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Oops! Driver Distraction List Grows

The first driver distraction study from an automaker or a government agency has underlined without a question mark that the growing list of vehicle safety “impeders” has grown in the digital age.

Driver distraction study conducted by Dr. David Strayer at University of Utah
Cognitive distraction expert Dr. David Strayer and his research team at the University of Utah measured brainwaves, eye movement and other metrics to assess what happens to drivers’ mental workload when they attempt to do multiple things at once, building upon decades of research in the aerospace and automotive industries.

Sponsored by the  AAA Foundation and conducted by the University of Utah, the distraction study adds to the hazard of mobile phones eight tasks that subtly or discreetly deflect a driver’s mind from control of his or her vehicle.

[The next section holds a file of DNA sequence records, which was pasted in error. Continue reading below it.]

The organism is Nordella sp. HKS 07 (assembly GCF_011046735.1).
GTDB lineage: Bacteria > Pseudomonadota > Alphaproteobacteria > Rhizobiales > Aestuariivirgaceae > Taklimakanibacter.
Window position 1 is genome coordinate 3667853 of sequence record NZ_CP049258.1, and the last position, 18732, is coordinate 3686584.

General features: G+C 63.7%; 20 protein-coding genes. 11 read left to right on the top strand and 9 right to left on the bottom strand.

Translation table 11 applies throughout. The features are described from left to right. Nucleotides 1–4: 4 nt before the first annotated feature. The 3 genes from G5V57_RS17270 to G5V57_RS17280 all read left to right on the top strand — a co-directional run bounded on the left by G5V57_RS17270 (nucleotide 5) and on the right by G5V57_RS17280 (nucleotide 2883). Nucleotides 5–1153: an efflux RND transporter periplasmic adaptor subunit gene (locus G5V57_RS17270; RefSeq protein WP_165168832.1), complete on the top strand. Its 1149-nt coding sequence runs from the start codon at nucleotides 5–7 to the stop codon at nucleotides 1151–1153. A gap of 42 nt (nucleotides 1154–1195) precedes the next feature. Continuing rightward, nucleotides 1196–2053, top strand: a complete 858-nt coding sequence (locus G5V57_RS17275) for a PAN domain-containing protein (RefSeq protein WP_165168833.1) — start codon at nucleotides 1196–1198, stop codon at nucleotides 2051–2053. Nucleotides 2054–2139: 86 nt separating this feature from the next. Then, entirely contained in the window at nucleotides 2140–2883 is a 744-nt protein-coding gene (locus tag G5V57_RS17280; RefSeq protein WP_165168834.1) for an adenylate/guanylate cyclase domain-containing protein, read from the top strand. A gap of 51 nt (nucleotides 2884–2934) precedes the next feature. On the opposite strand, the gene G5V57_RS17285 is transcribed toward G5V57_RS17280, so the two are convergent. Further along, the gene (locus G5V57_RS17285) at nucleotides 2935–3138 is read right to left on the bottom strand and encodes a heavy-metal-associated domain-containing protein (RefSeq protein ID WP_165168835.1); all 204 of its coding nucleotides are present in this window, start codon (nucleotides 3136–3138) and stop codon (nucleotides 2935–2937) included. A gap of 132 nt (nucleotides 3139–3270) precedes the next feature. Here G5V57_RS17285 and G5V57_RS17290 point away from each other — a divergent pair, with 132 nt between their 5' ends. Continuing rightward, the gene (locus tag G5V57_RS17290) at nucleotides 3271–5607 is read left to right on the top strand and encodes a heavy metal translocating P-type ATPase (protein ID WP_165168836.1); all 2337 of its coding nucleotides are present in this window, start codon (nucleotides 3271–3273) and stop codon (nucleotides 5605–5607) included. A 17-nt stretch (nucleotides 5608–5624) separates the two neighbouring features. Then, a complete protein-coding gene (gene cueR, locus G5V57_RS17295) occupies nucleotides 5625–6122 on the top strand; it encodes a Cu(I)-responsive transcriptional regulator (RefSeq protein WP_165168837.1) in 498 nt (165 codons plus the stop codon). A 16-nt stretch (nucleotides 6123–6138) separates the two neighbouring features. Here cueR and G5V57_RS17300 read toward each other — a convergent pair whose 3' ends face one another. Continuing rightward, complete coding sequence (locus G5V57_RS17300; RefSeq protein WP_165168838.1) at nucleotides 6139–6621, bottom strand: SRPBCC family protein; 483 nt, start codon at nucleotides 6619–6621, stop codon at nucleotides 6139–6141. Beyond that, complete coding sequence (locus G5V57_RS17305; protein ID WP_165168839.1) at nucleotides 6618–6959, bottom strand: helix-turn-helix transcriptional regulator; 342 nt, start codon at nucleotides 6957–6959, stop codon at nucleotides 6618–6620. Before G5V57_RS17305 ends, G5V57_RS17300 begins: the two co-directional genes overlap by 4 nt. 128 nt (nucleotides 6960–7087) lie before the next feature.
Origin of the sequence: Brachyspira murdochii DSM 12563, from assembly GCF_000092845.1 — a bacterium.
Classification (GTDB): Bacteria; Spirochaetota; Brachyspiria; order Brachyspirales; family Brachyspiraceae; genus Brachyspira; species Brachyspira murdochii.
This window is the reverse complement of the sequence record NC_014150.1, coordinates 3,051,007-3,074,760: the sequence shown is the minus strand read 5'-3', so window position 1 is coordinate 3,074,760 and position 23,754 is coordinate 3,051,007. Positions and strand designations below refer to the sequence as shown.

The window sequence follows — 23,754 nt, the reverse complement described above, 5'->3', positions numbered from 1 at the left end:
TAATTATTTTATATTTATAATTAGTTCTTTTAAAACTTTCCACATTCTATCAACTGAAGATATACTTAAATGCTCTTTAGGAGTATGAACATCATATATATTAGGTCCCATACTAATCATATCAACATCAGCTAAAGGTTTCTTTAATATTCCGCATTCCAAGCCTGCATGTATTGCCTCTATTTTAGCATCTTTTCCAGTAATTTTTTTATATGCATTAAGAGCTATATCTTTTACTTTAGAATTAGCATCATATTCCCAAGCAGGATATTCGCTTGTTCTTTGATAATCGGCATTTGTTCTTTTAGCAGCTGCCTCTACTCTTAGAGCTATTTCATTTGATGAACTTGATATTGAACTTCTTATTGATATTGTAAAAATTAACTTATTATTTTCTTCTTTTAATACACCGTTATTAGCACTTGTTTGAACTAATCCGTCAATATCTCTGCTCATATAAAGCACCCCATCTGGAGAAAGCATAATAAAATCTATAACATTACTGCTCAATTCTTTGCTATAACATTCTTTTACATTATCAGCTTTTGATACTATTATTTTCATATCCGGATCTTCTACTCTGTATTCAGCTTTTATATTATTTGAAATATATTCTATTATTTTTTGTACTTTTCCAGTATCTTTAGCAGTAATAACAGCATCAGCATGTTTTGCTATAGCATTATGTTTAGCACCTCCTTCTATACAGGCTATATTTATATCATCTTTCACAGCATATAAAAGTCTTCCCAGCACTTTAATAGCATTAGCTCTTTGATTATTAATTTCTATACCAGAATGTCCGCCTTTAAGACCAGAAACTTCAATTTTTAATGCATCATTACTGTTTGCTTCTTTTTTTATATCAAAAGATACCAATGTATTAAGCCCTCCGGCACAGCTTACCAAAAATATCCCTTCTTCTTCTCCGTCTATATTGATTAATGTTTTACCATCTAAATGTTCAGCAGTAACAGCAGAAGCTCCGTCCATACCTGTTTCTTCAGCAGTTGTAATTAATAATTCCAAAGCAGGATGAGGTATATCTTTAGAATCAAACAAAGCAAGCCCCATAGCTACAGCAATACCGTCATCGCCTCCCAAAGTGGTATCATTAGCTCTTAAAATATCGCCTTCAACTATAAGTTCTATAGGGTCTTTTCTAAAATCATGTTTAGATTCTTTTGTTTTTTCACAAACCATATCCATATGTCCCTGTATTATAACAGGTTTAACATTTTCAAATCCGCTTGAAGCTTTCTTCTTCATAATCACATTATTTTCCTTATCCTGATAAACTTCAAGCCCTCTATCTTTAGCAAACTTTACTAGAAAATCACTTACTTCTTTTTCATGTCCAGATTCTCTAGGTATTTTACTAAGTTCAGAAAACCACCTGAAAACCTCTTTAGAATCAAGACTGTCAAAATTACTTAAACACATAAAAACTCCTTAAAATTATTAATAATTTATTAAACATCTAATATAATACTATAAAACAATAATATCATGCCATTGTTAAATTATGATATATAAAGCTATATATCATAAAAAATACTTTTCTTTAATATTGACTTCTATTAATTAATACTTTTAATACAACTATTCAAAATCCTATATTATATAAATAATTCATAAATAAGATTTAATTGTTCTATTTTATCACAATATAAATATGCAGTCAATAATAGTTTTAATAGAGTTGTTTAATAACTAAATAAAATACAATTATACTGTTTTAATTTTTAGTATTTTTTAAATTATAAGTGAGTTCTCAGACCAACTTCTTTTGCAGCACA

The study’s director, Dr. David Strayer, listed the driver “distractors” as follows:

  • Doing nothing
  • Listening to an audio book
  • Listening to the radio
  • Conversing with a passenger
  • Calling a friend on a cellphone
  • Texting a friend on a hands-free phone (the most distracting of all safety distractors)

Published by  the Economist  Magazine (June 22-28 edition) the “safety dissipater” story bears the headline “keep your mind on the road.”

“Would the results be the same in a driverless car?”